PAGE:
The monomers of polysaccharides become covalently connected by
glycosidic bonds (Figure 2-1).
|Figure 2-1 Cellobiose, the basic repeating unit of cellulose,
is a disaccharide of glucose molecules joined by b(1→4)
Carbohydrates serve several major functions in living systems.
Monosaccharides and oligosaccharides serve as readily utilizable energy
sources. Starch and glycogen act as macromolecular energy stores in
plants and animals, respectively. Carbohydrates perform structural roles,
such as cellulose in plant cell walls and chitin in the exoskeletons of
arthropods. Surface carbohydrates are often complexed with proteins as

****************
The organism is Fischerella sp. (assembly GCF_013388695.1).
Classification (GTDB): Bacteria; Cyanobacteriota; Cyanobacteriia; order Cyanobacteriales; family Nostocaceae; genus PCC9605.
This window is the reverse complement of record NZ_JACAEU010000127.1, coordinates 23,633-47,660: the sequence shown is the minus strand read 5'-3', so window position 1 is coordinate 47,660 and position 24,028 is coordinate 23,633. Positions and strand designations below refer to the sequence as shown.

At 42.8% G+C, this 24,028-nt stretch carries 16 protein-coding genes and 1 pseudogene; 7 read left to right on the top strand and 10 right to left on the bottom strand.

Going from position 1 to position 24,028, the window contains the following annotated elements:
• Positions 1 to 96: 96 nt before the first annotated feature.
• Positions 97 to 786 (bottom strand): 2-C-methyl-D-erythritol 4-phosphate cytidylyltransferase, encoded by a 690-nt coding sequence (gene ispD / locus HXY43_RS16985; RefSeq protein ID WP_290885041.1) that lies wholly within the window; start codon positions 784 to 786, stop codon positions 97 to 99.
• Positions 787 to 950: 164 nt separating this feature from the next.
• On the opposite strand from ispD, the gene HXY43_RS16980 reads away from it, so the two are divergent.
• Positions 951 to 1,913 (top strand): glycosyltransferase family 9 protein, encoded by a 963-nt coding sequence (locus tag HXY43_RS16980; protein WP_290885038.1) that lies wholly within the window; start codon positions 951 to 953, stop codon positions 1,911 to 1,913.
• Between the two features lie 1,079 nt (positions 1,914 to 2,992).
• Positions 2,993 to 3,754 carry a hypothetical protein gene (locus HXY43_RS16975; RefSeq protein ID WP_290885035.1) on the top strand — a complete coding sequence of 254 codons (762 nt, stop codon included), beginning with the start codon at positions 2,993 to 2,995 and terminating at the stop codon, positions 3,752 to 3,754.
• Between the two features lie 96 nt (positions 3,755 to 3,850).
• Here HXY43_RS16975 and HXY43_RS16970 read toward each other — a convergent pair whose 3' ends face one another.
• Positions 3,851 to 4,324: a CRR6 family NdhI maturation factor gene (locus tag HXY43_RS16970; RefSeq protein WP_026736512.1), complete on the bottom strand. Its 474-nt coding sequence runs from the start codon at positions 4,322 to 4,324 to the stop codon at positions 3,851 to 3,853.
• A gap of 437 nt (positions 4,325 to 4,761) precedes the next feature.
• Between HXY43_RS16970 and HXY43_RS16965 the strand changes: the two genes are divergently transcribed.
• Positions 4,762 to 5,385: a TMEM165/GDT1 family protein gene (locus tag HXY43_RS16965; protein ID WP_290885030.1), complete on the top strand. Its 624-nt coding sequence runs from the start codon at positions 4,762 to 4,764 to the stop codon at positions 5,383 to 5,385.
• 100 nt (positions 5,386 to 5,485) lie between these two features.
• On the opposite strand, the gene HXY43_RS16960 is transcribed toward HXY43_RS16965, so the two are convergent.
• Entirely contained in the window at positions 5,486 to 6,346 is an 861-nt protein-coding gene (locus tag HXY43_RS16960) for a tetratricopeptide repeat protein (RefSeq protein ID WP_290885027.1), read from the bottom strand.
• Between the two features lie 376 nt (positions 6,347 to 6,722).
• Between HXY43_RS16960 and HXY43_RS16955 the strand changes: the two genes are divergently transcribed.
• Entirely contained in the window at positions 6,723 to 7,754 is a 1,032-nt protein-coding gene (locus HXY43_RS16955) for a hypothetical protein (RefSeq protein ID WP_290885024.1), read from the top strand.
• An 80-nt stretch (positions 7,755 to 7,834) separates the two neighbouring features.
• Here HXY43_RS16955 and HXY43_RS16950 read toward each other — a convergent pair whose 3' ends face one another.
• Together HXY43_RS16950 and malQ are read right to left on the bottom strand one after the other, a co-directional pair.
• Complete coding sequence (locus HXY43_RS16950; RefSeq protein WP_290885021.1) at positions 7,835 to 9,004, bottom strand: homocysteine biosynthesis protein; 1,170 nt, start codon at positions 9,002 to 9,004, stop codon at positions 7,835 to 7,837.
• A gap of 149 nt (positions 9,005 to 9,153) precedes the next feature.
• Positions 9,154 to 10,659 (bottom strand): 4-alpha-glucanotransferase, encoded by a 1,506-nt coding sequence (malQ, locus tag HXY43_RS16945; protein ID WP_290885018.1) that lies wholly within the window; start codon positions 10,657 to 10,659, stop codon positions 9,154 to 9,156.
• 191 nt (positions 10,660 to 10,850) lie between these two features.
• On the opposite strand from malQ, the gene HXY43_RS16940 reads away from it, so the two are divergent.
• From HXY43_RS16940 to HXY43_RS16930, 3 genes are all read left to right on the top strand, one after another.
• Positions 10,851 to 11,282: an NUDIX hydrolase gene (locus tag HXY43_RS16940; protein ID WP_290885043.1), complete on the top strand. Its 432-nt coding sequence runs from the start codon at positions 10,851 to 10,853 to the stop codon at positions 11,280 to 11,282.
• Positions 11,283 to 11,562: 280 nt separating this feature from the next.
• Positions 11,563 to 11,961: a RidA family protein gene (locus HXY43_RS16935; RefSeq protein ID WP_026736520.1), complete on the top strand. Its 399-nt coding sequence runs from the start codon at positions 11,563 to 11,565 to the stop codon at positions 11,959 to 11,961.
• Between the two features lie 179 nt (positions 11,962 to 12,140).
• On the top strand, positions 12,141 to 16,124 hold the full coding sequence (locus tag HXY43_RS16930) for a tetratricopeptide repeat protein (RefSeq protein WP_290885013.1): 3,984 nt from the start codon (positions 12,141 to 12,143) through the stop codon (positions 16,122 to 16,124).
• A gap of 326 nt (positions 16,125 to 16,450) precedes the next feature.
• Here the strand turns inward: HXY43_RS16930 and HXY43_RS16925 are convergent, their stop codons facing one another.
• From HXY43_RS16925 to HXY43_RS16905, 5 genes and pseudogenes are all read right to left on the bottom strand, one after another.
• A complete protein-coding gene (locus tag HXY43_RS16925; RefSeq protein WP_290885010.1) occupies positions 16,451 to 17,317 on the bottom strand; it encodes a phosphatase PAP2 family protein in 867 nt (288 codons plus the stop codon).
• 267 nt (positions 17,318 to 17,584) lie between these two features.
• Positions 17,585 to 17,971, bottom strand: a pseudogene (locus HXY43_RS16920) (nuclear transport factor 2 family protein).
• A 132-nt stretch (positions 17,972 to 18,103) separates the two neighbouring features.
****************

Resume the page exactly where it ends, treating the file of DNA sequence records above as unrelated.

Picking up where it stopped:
glycoproteins or with lipids as glycolipids in the plasma membrane. The
great potential for structural diversity and thus, specificity, makes these
molecules very useful as cell-recognition markers in cellular communication
and in cell-to-cell attachments.
Glycogen consists of polymers of glucose units
joined by α(1→4) linkages and forms branched
chains by α(1→6) linkages. Starch has fewer
α(1→6) linkages than glycogen.